Leading With A Limp - A Primer on Broken Leadership: Book Review



Dan Allender's book Leading With A Limp: Take Full Advantage of Your Most Powerful Weakness confounds me.  It took me a while to work my way through it--a few steps at a time while I was working on other books and projects.

As a result, I think I have two views of the book, which makes sense because honestly Leading With A Limp feels like reading two different books.

First, I have to say that there are enough quotes on leadership in Leading With A Limp to fill up a hundred of those inspirational posters you put around your office. Allender is that good.

Here are a few that lit my fuse so to speak:

A good leader will, in time, disappoint everyone.  Leadership requires a willingness not to be liked, in fact, a willingness to be hated. 

Leadership will always require one person to stand closest to the edge and say, "Let's jump."  

The difference between a manager and a leader is the internal urge to alter the status quo to create a different world.

See what I mean?  That last one was so good I used it at a critical point in my recent doctoral project to sort of bring the whole thing together--much like the rug in the Big Lebowski's pad brought the room together, am I right?

Allender's premise is that when a leader is willing and courageous enough to face her brokenness and name it publicly then she is ready to lead and effect transformation in an organization.  Allender is quick to point out that oversharing is not a good thing, and there are some foibles that need not be run up the flagpole.  But in general he is completely in favor of a more humble and open-handed approach to leadership.

I struggle with this a bit, to be honest.  I have been burned more than a few times when I have opened up and shared in a group at the various churches I've served.  Being a leader, especially the leader of a church, comes with a fairly large target on your back.  So Allender's call to openness frightens me a bit, but I am also challenged by it.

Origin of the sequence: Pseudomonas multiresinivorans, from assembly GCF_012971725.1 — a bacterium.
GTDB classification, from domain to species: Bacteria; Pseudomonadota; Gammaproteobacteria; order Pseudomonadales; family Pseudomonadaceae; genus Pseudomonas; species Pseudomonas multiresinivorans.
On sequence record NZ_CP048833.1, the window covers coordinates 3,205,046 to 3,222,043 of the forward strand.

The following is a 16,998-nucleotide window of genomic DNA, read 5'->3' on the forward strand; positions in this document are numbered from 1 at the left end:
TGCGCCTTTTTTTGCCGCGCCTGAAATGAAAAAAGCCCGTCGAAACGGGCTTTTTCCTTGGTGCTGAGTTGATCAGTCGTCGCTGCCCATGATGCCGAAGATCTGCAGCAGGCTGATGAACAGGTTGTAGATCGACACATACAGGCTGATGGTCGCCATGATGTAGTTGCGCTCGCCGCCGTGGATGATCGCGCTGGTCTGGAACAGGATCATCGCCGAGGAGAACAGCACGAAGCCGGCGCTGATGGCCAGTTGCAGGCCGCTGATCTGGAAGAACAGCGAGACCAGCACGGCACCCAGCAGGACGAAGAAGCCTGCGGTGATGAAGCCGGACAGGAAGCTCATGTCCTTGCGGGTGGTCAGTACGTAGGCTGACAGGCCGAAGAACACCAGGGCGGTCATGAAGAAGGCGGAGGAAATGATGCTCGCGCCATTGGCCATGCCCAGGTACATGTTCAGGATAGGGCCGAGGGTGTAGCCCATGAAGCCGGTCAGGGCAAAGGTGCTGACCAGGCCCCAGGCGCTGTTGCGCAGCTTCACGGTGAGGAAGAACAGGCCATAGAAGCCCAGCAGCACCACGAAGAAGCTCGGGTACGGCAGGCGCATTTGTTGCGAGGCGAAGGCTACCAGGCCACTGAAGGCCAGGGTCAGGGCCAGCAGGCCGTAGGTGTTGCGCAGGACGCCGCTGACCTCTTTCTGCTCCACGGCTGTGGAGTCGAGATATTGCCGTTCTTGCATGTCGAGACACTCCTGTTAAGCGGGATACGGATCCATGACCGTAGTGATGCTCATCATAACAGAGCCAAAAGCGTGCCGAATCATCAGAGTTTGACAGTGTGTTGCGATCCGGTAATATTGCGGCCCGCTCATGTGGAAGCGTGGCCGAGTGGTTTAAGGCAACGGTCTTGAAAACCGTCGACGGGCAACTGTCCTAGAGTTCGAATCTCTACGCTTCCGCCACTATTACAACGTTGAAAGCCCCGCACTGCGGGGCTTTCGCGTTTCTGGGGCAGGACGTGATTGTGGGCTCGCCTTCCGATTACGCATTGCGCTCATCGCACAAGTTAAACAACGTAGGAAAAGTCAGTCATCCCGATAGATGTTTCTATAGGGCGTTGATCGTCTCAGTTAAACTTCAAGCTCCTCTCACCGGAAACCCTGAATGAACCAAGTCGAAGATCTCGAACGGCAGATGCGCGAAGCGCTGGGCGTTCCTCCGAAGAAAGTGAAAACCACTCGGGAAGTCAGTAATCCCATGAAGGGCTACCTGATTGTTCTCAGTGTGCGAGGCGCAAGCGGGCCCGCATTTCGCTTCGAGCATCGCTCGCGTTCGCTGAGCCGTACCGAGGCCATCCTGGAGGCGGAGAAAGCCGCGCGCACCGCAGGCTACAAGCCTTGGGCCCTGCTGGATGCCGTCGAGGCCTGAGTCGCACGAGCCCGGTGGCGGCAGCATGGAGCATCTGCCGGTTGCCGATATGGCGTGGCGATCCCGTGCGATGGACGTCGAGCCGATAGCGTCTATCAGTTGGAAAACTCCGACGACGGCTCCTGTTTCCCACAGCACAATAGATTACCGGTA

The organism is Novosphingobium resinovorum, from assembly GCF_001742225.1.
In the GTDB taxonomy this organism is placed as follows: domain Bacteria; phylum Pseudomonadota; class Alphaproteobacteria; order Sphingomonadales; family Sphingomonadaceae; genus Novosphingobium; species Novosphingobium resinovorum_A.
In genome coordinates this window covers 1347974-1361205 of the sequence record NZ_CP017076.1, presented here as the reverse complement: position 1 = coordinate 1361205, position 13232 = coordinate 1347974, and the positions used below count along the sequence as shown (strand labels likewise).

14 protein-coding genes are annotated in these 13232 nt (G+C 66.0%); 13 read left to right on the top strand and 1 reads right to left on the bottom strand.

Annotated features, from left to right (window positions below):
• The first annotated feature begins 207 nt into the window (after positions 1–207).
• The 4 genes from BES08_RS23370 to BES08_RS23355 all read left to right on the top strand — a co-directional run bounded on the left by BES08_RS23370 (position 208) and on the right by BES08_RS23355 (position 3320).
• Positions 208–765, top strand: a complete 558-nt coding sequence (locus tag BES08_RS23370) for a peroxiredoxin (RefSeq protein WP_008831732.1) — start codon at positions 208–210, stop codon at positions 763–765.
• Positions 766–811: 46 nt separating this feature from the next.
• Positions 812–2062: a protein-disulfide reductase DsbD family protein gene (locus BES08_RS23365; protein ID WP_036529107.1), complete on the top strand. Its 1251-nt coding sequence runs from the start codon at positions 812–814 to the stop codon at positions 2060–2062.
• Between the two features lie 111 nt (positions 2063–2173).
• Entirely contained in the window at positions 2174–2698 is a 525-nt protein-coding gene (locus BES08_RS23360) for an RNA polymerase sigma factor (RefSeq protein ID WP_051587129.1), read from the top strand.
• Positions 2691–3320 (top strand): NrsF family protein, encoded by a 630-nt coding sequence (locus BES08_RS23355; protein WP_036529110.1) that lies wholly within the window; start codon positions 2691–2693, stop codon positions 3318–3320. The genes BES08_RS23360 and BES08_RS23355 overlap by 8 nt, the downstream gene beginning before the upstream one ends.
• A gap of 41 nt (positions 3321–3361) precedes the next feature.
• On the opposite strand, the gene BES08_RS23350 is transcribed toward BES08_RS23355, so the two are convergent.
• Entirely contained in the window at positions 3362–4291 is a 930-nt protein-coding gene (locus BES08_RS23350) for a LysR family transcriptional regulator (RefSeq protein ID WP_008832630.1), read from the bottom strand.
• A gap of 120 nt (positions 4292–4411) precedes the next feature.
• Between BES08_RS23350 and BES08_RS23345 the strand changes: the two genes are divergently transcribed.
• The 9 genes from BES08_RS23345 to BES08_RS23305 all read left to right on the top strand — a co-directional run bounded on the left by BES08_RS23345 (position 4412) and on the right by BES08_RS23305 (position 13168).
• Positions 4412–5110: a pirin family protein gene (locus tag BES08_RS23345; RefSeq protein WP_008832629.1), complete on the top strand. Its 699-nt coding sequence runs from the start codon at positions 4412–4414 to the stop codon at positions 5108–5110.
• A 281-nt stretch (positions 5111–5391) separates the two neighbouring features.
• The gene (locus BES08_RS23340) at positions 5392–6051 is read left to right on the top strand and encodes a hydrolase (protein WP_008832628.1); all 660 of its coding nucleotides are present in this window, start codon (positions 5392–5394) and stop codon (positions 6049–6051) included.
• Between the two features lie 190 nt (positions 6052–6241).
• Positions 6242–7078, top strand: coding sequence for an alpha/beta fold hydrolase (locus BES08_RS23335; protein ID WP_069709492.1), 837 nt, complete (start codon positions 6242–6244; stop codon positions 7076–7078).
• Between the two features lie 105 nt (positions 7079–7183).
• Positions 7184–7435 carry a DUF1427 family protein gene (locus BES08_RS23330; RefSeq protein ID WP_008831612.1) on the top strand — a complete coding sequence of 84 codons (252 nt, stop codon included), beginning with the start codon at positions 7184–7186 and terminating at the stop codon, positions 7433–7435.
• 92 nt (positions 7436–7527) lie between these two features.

The last part of the book is the part that doesn't seem to fit all that neatly.  Allender launches into a discussion on the roles of Jesus as they relate to our own understanding of Christlike leadership.  Jesus, he asserts, functions as prophet, priest and king.  Similarly, there are leadership styles that correspond to these functions, according to Allender, and the most effective kind of leader finds a way to utilize all three.

In Allender's analogy, a king relies on authority, strength and charisma.  A priest is empathetic and grace-filled.  A prophet isn't satisfied with the way things are and wants to lead the organization to the next big thing.  All leaders, he posits, have a stronger leaning toward one of those functions, but should try to develop the other two as well.

I think that the analogy with the functions of Jesus is a little thin, to be honest.  But I do agree wholeheartedly with Allender's assessment of mature, effective leadership skills.  It's not that I don't care for biblical analogies, it's just that I think he could have made the point without them.  At any rate, it doesn't change how I feel about the book, which is extremely positive.  I recommend this book to church leaders, pastors, seminarians and also for people who are managers or own their business outside of the church.
 
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